Laura Shapiro writes in the Atlantic about the state of the modern American diet.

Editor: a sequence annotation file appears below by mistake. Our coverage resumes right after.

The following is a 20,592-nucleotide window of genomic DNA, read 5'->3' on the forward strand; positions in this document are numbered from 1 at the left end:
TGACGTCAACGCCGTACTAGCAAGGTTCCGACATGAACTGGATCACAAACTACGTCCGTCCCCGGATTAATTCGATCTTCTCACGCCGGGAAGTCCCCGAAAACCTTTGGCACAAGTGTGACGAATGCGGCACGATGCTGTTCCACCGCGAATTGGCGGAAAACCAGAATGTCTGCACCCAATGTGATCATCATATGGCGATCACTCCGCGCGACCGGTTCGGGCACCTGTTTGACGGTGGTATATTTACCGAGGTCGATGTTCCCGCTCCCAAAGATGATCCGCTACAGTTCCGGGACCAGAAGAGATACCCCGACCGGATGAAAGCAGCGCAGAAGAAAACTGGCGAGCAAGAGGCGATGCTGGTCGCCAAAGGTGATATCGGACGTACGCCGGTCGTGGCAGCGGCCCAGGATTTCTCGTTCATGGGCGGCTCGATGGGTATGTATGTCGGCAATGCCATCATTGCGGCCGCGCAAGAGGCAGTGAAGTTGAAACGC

Whether it’s potato chips or air-popped organic corn puffs, “smart” frozen entrées or conventional frozen versions, these products are doing way more good for the companies producing them than they’re doing for us. I’m not trying to force the exhausted women in Pressure Cooker to start massaging fresh kale for salad, I promise. We’ll always need shortcuts, takeout, and convenience products to fall back on. But junk food, plain or fancy, stopped being a convenience a long time ago. Today it lives right in the house with us, greets us on the street, finds us at work, and raises our children for us. Our relationship with food, wholly transformed since the ’60s in ways both heartening and horrifying, has lost touch with a truth none of us can afford to leave behind: Cooking isn’t a luxury; it’s a survival skill.